Using Gels... Post your examples

Discussion in 'Lighting Equipment' started by tom_menegatos, Jul 17, 2003.

  1. One of the simplest and cheapest ways to make your photos different is to gel your lights. I've seen some great examples of using complementary colors on the main and fill lights on the subject. Sometimes a warm color on the key light with blue on the fill or accent lights. I have some more examples I hope to dig up.
    The ones I have here use gels on the background light. Rather than keep a dozen different rolls of seemless around I usually just gel a white or gray background. Sometimes lighting the whole background or just a section of it for accent. It works great with black backgrounds as well to change an otherwise plain background into something more dramatic.
    http://www.photo.net/photodb/image-display?
    photo_id=380680&size=sm
    http://www.photo.net/photodb/image-display?
    photo_id=380687&size=sm
    http://www.photo.net/photodb/image-display?
    photo_id=1198705&size=sm
    The first shot was with a purple filter on a grey background aimed to light the whole frame, the second was with an orange on the same grey background aimed at producing just a hot spot around the model. Both were shot on Astia. The third used the same orange filter (looks kinda red in the scan) on a black background shot using Portra 160nc. All of them had the light behind the subject, which hides the hot spot and creates a uniform round glow. The third was pointed slightly up and to the right to create a longer shape.
    Please add your own examples and descriptions of how you acheived the effect. I first started playing with gels after seeing the incredible photography on Scott Smith's site. I wanted to show some examples of gels on the subject but hopefully someone beats me to it so I don't have to look that hard :)
     
  2. Here's a few examples using color gels on the background in still-life photography. None of these shots are new. The fishing reel was shot in the early eighties, the drink photo is from the early nineties and the Post office image is from the early nineties as well. The shot for the UPS was done on 8x10 E6 film and the other two on 4x5 E6 film. When I built my commercial advertising studio in 1981 I painted one of the shooting walls a flat dark grey. Another shooting wall was painted with a textured grey using various shades of grey. The reason I painted the walls a dark grey is that a white wall would be too easily affected by spill light from the main subject lighting. It would require more distance from the subject to the wall to light the wall seperately. That's not a problem if you're looking for a smooth glow but if you want painted texture on the wall to be in some degree of focus you can't be too far from the wall. I didn't use black paint because it's not necessary if you can light the wall seperately and black would be a waste of flash power. Another reason to use a wall instead of paper is the incredible smoothness of the wall unlike paper which can show roll marks or creases. I a;so found that judging a gel color on Polaroid is sometimes tough because of the inherent higher contrast of color polaroid materials. When a glow looks the right density and color on the polaroid, it will bloom and actually create a larger transition glow from dark to light. This is because transparency holds detail in the shadows and highlights better than the polaroid so you can see farther ie: more color in the dark areas and more detail, less brightness in the highlights than is indicated on the polaroid. And some color gels are simply so saturated that they are out of gamut on film and especially on a digital capture. For example a brown gel glow records grey on polaroid and brown on film but with less saturation.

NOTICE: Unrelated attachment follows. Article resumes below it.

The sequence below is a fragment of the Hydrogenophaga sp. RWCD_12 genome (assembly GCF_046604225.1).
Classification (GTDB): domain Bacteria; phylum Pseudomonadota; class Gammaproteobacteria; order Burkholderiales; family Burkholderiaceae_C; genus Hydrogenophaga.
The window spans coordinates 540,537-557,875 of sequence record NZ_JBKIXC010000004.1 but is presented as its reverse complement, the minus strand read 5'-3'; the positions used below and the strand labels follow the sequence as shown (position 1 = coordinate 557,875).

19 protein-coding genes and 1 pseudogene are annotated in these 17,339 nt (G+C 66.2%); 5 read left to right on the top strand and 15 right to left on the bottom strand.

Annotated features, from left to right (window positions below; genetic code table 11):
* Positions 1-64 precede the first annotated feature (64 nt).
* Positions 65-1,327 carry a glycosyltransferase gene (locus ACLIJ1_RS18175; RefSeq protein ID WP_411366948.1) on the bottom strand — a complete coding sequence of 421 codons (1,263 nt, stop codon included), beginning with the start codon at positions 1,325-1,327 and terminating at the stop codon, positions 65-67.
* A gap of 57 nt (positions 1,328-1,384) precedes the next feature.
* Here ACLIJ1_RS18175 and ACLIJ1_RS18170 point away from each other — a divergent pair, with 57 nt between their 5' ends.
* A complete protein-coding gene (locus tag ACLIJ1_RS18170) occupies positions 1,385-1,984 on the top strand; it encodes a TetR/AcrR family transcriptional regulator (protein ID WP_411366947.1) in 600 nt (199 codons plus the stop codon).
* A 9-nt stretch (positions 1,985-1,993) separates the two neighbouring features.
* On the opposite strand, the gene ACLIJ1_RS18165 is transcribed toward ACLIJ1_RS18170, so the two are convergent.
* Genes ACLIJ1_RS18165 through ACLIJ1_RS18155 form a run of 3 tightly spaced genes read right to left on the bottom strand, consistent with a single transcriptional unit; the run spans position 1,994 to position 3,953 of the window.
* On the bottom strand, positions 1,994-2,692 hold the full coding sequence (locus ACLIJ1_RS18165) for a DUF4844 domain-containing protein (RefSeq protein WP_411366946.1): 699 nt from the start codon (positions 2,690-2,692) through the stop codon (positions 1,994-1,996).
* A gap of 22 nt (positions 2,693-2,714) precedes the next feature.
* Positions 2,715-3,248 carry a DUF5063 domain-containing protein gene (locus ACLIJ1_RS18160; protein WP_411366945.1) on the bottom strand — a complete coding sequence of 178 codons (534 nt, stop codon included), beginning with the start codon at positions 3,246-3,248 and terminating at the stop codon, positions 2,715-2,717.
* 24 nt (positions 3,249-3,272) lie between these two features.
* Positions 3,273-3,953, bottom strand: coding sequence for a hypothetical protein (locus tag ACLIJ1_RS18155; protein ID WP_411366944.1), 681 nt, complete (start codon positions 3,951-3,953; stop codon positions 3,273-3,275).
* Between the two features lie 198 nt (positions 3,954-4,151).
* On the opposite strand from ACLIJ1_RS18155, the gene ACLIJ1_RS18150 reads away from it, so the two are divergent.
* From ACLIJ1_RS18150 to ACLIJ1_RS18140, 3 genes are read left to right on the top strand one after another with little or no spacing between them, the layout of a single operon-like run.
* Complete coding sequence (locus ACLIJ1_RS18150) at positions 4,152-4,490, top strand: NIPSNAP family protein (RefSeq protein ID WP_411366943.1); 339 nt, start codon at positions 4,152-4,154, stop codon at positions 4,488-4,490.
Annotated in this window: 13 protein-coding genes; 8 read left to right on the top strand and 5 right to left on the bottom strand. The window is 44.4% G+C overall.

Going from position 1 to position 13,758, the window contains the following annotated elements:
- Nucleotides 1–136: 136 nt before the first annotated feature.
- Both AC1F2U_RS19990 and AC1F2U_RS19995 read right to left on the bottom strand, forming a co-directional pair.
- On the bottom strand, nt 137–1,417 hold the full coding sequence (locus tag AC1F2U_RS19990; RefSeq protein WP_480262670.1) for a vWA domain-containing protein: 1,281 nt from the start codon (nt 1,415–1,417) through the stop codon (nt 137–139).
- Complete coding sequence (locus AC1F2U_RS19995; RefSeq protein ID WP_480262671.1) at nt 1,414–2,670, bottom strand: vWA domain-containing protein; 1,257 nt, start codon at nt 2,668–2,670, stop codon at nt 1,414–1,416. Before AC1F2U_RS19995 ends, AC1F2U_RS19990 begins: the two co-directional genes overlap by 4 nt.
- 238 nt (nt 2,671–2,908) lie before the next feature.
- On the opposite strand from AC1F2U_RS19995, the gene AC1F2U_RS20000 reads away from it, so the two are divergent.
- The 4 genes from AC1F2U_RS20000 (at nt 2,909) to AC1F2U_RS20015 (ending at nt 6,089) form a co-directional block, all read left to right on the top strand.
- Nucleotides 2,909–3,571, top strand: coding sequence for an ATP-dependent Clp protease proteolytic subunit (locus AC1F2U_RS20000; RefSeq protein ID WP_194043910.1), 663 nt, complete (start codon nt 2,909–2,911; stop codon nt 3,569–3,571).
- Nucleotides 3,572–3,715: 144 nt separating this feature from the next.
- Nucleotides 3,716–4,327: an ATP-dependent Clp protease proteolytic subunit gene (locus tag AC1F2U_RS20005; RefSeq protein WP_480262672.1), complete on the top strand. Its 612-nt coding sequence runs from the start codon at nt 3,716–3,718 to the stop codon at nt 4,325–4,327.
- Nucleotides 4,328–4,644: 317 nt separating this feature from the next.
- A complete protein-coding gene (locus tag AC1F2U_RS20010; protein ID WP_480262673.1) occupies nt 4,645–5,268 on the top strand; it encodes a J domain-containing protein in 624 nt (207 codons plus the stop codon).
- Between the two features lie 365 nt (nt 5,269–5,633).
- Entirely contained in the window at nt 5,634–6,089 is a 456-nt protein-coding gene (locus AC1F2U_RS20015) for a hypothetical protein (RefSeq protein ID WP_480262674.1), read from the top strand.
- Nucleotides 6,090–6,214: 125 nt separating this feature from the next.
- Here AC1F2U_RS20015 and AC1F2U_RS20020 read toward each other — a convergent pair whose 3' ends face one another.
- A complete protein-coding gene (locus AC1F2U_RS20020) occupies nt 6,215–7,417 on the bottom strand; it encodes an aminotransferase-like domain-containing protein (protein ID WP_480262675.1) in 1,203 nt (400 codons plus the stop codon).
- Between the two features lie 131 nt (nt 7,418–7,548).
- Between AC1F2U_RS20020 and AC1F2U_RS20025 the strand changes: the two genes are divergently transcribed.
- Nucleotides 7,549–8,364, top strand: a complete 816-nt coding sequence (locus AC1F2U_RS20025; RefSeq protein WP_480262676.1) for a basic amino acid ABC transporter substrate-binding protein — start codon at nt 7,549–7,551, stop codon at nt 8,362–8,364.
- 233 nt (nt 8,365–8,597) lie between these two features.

005X3H-13651384.jpg
     
  3. Hey Tom,

    For the third image, what type of black material was the backdrop? I have a big roll of black velvet that I use for black backgrounds in my studio. I'm wondering how much power is needed to change the color from black to that of the gel. How many stops did you use as compared to the main subject light? Thanks.
     
  4. It was black seamless paper. I believe it was one stop greater than the key light. Black velvet tends to absorb more light so you might want to experiment a bit to see what works with that.
     
  5. I like the background colors, and would like to duplicate your effects. In the portrait of the couple, what was the distance of your background light from the background and from the subjects? Did you use strobes or smaller flash units? Thanks for the information.
     
  6. I'm also interested in reproducing this effect. The gray background question is it a middle
    gray (18% just like a gray card)?
     

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